With the need for an effective, coordinated response to counter the threat of competition manipulation and related corruption in the sports world, INTERPOL’s Anti-Corruption unit and the International Olympic Committee, in cooperation with the Abu Dhabi Police General Headquarters, organized an Integrity in Sport National Workshop which gathered some 40 participants from law enforcement, the UAE National Olympic Committee, national sport federations and public authorities. The Abu Dhabi workshop aimed to identify key stakeholders for the development of a coordinated national approach in the UAE that protects the integrity of sport and facilitates the national and international cooperation necessary for preventing and investigating competition manipulation.




3rd Ashes test hit by reports of match-fixing, ICC to probe

Perth, Australia — Cricket Australia says it will cooperate with the International Cricket Council's anti-corruption unit investigation into a British newspaper report that bookmakers have offered to fix parts of the third Ashes test between Australia and England that begins Thursday in Perth.

The Sun newspaper in Britain published purported evidence of bookmakers offering to sell details of rigged periods of play for betting purposes, so-called spot fixing.

"Before match, I will tell you this over, this runs and then you have to put all the bets on that over," a man, who the newspaper claims is a bookmaker, says in undercover video footage.

During the video, information on fixes are heard to be worth around $150,000.

There is also mention of fixing "four to five" Big Bash League matches in the Australian Twenty20 domestic competition.

The ICC said "we take all allegations of corruption seriously and welcome The Sun's offer to share this information."

Cricket Australia said the allegations "are of serious concern. Cricket Australia takes a zero-tolerance approach against anybody trying to bring the game into disrepute (and we) will co-operate fully with any ICC anti-corruption unit investigation." Australia leads the five-match series 2-0.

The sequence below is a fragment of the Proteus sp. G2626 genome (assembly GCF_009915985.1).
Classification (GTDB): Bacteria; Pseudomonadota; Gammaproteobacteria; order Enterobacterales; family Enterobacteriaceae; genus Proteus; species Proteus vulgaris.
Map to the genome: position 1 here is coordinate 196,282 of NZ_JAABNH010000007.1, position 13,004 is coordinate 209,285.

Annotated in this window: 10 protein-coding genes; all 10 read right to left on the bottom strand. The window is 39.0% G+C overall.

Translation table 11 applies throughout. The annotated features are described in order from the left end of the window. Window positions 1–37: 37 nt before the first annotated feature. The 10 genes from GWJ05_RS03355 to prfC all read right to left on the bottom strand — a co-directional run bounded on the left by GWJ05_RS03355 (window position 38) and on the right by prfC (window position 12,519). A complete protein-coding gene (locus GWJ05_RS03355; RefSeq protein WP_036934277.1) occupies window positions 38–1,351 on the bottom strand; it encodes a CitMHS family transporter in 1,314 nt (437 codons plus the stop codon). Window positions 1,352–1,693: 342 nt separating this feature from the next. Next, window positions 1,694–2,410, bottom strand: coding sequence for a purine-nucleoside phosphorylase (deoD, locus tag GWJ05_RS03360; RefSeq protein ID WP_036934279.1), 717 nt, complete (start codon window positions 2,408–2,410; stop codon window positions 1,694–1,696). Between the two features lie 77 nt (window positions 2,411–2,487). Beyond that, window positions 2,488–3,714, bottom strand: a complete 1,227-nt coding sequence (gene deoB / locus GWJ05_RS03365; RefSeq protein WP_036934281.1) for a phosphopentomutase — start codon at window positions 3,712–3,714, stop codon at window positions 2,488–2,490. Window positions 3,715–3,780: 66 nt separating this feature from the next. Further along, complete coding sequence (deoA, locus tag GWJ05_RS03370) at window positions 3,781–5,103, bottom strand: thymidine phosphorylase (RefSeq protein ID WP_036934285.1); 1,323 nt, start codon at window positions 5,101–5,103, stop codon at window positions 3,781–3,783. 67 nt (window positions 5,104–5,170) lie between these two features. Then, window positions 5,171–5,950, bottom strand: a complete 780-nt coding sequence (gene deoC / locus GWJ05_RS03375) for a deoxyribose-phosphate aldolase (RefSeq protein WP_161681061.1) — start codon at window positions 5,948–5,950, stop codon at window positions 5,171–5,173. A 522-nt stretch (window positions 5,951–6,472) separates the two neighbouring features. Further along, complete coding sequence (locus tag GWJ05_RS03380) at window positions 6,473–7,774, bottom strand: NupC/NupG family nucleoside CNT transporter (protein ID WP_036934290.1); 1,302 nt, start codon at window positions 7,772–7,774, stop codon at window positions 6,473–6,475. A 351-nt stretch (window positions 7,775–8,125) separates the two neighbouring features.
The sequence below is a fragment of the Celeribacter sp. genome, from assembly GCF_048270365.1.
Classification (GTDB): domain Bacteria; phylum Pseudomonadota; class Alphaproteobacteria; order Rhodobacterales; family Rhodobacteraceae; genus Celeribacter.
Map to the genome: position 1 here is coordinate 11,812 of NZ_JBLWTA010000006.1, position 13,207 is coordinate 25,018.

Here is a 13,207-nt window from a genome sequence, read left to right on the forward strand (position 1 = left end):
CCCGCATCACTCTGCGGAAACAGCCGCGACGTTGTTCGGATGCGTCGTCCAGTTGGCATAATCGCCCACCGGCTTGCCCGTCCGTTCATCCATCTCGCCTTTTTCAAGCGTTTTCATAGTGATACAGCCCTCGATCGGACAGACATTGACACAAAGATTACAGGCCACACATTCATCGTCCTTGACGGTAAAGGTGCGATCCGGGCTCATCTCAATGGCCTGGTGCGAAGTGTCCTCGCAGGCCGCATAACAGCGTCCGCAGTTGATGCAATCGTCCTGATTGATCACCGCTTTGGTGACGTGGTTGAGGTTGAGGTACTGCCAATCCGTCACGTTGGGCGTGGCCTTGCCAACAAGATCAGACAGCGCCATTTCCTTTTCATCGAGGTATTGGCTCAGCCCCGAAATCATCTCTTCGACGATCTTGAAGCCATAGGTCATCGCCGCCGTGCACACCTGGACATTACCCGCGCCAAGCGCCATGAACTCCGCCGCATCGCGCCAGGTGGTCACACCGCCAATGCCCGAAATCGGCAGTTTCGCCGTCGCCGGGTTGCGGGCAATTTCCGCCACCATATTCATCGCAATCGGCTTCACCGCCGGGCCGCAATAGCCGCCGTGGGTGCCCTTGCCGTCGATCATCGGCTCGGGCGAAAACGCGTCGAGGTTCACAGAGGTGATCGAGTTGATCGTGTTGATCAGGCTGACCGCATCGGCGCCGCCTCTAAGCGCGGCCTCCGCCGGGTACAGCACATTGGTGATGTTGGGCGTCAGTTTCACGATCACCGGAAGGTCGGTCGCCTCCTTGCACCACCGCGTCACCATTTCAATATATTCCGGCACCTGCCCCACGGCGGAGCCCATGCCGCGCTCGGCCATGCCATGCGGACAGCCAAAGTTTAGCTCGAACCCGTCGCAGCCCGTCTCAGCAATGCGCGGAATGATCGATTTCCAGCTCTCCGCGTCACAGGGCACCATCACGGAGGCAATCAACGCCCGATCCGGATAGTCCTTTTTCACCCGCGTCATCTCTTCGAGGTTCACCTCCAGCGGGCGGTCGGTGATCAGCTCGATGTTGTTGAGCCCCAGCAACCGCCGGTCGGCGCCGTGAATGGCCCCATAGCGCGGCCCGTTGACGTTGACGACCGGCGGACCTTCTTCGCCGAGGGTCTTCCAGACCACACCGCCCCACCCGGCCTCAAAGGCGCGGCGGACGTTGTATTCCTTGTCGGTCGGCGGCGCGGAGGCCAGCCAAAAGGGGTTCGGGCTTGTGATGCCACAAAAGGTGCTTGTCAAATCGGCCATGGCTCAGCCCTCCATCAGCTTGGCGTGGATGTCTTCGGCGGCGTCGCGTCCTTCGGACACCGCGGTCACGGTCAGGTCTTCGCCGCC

Source: Associated Press, 13 December 2017, MSN




Shelbourne harness racing trainer pleads guilty to role in fixing three country Victorian races

A SHELBOURNE harness racing trainer has pleaded guilty to his role in fixing three races in country Victoria in 2014, two of which involved his own horses.

Larry Eastman, 60, pleaded guilty in the Bendigo Magistrates’ Court on Thursday to five charges including use of corrupt conduct information for betting purposes, and engaging in conduct to corrupt a betting outcome.

The court heard Eastman had nasogastric intubation – known as “stomach tubing” or “drenching” – administered to two of his horses within 48 hours of race meets, and knew of a third horse that was illegally receiving the technique.

The technique is illegal within 48 hours of races as it can enhance performance through improved rehydration. It involves placing a tube down the throat of the horse and adding a mixture of alkalising agents, sodiums and bicarbonate.

Eastman then encouraged others to bet on the races on his behalf, knowing that the horses had this advantage.

His horse Cashiking was administered stomach tubing before race 7 at Nyah at Swan Hill on December 2, 2014. Eastman administered stomach tubing to another of his horses, Waterslide, for race 5 at Charlton on December 8, 2014. Eastman then had the driver inject the horse with potassium a short time after the race to conceal the effects of stomach tubing from Harness Racing Victoria authorities. Eastman personally gained $400 from betting $200 on the three-to-one result. Eastman also knew that horse Dynamite Dick had been administered stomach tubing before race 5 at Horsham on December 15, 2014. He had two other men bet on his behalf.